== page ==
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Flashcards in Ocular Drugs Deck (47):
1

Peri-ocular injections

less common, reach behind iris-lens diaphragm, bypasses conjunctiva and corneal epithelium which is good for drugs with low lipid solubility

2

Intraocular injection types

intracameral or intravitreal, intravitreal anti-VEGF- macular degeneration, intrav steroid- macular edema, intrav antibiotics- endophthalmitis, intraocular acetylcholine- cataract surgery

3

Ophthalmic medication

Cholinergic agonists, sympathomimetics, BBs, carbonic anhydrous inhibitors, prostaglandin analogues, intraocular decongestants, anticholinergic agents, NSAIDs, corticosteroids, antihistamines, antiinfectives

4

Glaucoma

intraocular pressure> 30 mmHg, open is chronic and closed is severe and acute, goal is to prevent vision loss, multiple agents give at least 10 mins apart

5

Cholinergic agonists

pilocarpine, carbachol

6

Cholinergic agonist MOA

cause miosis by contraction of the iris sphincter muscle which increases aqueous humor flow through the trabecular meshwork by longitudinal cilliary muscle contraction, accommodation

7

Cholinergic clinical uses

miosis, glaucoma, usually second or third line

8

Cholinergic ADRs

HA from accomadative spasm, retinal detachment (rare), systemic cholinergic effects are rare

9

Anticholinergic agents

atropine, cyclopentolate, phenylephrine (Cyclomydril), Tropicamide (Midriacyl)

10

Anticholinergic agents MOA

causes mydriasis by paralyzing the sphincter muscle and also causes cycloplegia by paralyzing the cilliary muscle

11

Anticholinergic clinical uses

eye exams where dilation is needed to facilitate exam of retina, fundoscopy, cycloplegic refraction, sublingual use of atropine drops for terminal secretions

12

Anticholinergic agents ADRs

blurred vision, nausea, vomiting, pallor, constipation, urinary retention

13

Sympathomimetics

epinephrine, brimonidine (Alphagan), TID drug

14

Sympathomimetics MOA

a2 agonist that reduces IOP by reducing the production of aqueous humor and improving drainage

15

Sympathomimetics Clinical use

open angle glaucoma, ocular HTN, can be used to prevent IOP post op

16

Sympathomimetcs ADRs

fatigue, conjunctival blanching, mydriasis, VERY well tolerated

17

Beta blockers

Timolol (Timoptic), Levobunolol (Betagan), Betaxolol (Betoptic)

18

Beta blockers MOA

reduce intraocular pressure by blocking B2 in ciliary epithelium, reduces production of aqueous humor, given BID except Timoptic

19

Beta blockers use

glaucoma

20

Beta blocker ADR

stinging, rarely systemic

21

Carbonic anhydrous inhibitors

Acetazolamide (diamox) (rare), Dorzolamide (Trusopt) (TID, Brinzolamide (Azopt) (TID)

22

Carbonic anhydrous inhibitors MOA

reduce IOP by buffering an acid residue which may be present in secretory cells as a result of production of aqueous humor

23

Carbonic anhydrous inhibitors Use

ocular HTN, glaucoma

24

Carbonic anhydrous inhibitors ADR

stinging, burning, bitter taste, Dorzolamide known for systemic absorption

25

Prostaglandin analogues

Bimatoprost (Lumigan), Latanoprost (Xalatan) generic available, Travoprost (Travatan)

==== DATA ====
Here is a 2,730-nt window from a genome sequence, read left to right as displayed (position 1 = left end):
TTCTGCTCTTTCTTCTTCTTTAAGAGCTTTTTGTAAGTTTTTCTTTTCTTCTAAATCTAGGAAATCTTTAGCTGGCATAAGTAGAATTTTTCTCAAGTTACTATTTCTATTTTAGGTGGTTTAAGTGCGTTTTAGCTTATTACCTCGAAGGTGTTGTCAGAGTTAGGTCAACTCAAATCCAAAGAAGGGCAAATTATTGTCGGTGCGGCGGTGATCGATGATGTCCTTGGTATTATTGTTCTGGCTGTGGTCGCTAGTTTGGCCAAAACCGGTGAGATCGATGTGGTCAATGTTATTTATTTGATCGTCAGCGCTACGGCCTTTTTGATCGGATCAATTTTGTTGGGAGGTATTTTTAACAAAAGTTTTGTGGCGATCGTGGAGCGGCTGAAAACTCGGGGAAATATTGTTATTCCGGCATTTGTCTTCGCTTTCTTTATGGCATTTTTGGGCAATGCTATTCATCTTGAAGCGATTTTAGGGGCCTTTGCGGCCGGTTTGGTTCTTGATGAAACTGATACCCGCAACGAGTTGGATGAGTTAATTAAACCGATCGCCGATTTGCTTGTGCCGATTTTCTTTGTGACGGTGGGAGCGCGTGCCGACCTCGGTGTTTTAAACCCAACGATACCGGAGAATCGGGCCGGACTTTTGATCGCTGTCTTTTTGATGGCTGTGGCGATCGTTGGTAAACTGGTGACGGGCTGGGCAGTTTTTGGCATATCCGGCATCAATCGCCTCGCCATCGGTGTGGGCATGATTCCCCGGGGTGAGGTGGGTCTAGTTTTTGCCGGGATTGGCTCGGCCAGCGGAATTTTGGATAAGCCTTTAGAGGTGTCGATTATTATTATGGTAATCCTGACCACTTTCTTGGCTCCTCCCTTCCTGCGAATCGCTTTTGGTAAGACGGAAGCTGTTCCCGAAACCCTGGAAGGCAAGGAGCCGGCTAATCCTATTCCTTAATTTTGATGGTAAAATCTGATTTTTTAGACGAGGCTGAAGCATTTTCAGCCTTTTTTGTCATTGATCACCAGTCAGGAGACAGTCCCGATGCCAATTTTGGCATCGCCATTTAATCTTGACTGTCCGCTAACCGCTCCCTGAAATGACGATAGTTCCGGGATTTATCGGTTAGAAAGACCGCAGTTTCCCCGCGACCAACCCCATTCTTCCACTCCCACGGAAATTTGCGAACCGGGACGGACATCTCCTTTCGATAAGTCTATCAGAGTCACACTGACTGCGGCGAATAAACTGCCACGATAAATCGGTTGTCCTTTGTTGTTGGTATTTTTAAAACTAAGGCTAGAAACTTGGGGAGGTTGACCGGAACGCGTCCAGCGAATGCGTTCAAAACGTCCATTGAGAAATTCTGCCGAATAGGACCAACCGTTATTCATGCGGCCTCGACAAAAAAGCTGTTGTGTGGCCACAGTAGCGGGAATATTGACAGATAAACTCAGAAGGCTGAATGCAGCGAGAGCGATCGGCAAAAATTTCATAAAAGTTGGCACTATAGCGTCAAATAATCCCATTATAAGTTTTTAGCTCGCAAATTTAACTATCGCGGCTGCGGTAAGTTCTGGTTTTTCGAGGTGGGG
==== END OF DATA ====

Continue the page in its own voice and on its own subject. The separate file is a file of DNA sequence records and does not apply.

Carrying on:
26

Prostaglandin analogues MOA

reduce IOP by increasing aqueous humor drainage via a process not previously targeted

27

Prostaglandin analogues use

ocular HTN and glaucoma

28

Prostaglandin analogues ADRs

local irritation, iris pigmentation

29

Prostaglandin Pearls

first line, most efficacious, once daily dosing, combo available

30

Suspected pathogens of eye infections

str, pneumoniae, staph aureus, hemophilus sp, proteus sp, Klebsiella sp

31

Anti infective ophthalmic agents

Bacitracin, neomycin, sulfa (first line, cheap); erythromycin (all infants), tobramycin, Gentamicin (gram - bac), Cipro (gram -, cheap), levofloxacin (broad spectrum, $$), Moxifloxacin (recurrent infections, $$)

32

Anti infective ophthamic agents Pearls

similar to other infections, cultures not always obtained, response in few days, change to broad spectrum if no improvement

33

Intraocular decongestants

tetrahydrozoline (visine), oxymeazoline (Visine LR)

34

Intraocular decongestants MOA

sympathomimetic activity, promote constriction to result in clearing red eyes

35

Intraocular decongestant Pearls

red eyes, no ADR, risk of dependency (no more than 72 hrs)

36

Artificial tears

Many products available, balance salt solutions with viscosity inducing agents to prolong contact time, for dry eyes, may temporarily blur vision, very cheap

37

Intraocular NSAIDs

Diclofenac (Voltaren), Ketorolac (Acular), $$$

38

Intraocular NSAIDs MOA

inhibit COX I and II resulting in production of inflammatory mediaters

39

Intraocular NSAID uses

intraoperative miosis, inflammation post op, seasonal conjuctivitis, macular edema

40

Ocular antihistamines

Olopatadine (Patanol), Ketotifen (Zaditor), Azelastine (Optivar)

41

Ocular antihistamines MOA and use and ADR

histamine receptor blockers and mast cell stabilizers; for allergic conjuctivitis, mostly for prevention, burning, stinging

42

Ocular antihistamine Pearls

$$$, limit use to pt with ocular sx not controlled with systemic therapy or GLAUCOMA pts

43

Corticosteroids

Fluorometholone, prednisolone, dexamethoasone, hydrocortisone

44

Corticosteroids MOA

inhibition of arachadonic acid release from phospholipids by inhibiting prospholipase A2

45

Corticosteroids clinical use

postop, anterior uveitis, sever allergic conjuctivitis, vernal keratoconjunctivitis, prevention and suppression of corneal graft rejection, episcleritis, scleritis

46

Corticosteroids ADR

increased susceptibility to infections, glaucoma, cataract, mydriasis, scleral melting

47

Ocular complications associated with systemic drugs

ibuprofen, lovastatin, CCB, allopurinol (form cataract), amiodarone